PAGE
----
46. 46. Edde L, Hipolito RB, Hwang FF, Headon DR, Shalwitz RA, et al. (2001) Lactoferrin protects neonatal rats from gut-related systemic infection. Am J Physiol Gastrointest Liver Physiol 281: G1140–1150. pmid:11668022
  47. 47. Yen C-C, Lim C-Y, Chong K-Y, Tsai T-C, Shen C-J, et al. (2009) Lactoferrin as a natural regimen for selective decontamination of the digestive tract: Recombinant porcine lactoferrin expressed in the milk of transgenic mice protects neonates from pathogenic challenge in the gastrointestinal tract. J Infect Dis 199: 590–598. pmid:19125673
  48. 48. Legrand D (2012) Lactoferrin, a key molecule in immune and inflammatory processes. Biochem Cell Biol 90: 252–268. pmid:22136726
  49. 49. Manzoni P, Rinaldi M, Cattani S, Pugni L Romeo MG, et al. (2009) Bovine lactoferrin supplementation for prevention of late-onset sepsis in very low-birth-weight neonates: A randomized trial. JAMA 302: 1421–1428. pmid:19809023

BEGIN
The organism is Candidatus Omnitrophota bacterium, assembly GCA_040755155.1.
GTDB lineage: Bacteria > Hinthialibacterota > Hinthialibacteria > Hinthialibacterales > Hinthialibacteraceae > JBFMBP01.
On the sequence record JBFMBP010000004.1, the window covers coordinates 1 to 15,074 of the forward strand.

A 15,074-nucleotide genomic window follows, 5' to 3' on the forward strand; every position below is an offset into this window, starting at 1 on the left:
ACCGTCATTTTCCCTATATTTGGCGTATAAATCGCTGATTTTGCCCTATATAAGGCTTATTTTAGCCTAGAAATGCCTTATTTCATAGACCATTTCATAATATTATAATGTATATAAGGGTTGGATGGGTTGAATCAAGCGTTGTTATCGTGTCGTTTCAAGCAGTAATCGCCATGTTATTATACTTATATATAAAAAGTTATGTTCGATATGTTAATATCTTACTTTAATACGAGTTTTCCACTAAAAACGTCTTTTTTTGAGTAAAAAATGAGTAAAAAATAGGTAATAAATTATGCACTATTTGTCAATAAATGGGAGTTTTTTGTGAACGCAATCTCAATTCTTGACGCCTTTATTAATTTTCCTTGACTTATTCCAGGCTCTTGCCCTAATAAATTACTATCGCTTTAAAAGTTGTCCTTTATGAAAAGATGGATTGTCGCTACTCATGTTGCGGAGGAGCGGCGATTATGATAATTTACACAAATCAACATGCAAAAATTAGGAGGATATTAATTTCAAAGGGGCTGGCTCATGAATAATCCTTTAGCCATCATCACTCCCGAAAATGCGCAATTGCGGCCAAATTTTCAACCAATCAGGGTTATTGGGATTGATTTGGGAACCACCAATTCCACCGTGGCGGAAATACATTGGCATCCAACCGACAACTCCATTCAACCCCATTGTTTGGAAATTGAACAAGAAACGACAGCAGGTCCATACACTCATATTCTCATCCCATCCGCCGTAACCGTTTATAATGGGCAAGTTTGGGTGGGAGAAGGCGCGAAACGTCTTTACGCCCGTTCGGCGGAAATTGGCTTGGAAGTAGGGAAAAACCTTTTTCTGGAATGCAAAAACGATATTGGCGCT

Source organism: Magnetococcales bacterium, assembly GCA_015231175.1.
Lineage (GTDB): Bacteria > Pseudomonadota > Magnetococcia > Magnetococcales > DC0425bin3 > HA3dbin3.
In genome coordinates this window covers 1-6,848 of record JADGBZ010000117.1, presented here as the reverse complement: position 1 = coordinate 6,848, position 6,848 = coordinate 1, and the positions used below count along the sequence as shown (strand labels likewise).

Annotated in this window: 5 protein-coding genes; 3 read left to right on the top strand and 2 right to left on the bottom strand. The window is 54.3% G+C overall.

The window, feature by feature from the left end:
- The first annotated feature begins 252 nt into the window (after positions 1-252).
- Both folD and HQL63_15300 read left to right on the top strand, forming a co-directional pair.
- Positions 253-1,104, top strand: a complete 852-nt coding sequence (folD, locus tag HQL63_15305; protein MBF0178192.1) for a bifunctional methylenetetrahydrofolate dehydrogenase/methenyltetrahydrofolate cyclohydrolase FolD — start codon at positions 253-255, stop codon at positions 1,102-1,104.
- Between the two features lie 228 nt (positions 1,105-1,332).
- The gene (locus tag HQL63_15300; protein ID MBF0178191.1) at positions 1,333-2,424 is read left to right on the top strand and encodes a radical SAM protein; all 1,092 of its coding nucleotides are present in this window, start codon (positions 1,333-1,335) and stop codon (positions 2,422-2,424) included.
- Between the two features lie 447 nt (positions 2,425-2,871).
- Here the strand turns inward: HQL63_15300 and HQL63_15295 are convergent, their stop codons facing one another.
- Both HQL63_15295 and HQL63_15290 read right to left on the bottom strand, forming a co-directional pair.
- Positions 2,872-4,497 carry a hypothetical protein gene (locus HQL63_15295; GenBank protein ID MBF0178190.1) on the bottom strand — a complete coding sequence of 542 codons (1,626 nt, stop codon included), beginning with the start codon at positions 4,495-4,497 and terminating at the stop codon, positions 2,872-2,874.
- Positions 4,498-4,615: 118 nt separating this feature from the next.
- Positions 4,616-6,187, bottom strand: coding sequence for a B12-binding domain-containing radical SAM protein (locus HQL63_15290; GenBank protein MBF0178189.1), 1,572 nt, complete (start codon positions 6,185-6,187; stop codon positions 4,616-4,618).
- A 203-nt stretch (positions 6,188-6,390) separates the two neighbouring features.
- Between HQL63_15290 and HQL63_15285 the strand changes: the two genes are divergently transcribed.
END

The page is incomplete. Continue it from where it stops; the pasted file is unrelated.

50. 50. Pammi M, Abrams SA (2011) Oral lactoferrin for the prevention of sepsis and necrotizing enterocolitis in preterm infants. The Cochrane database of systematic reviews: CD007137. pmid:21975765
  51. 51. Akin IM, Atasay B, Dogu F, Okulu E, Arsan S, et al. (2014) Oral lactoferrin to prevent nosocomial sepsis and necrotizing enterocolitis of premature neonates and effect on t-regulatory cells. Am J Perinatol. pmid:24839144
  52. 52. Nguyen DN, Li Y, Sangild PT, Bering SB, Chatterton DE (2013) Effects of bovine lactoferrin on the immature porcine intestine. Br J Nutr: 1–11.
  53. 53. Lavoie PM (2009) Earlier initiation of enteral nutrition is associated with lower risk of late-onset bacteremia only in most mature very low birth weight infants. J Perinatol 29: 448–454. pmid:19212326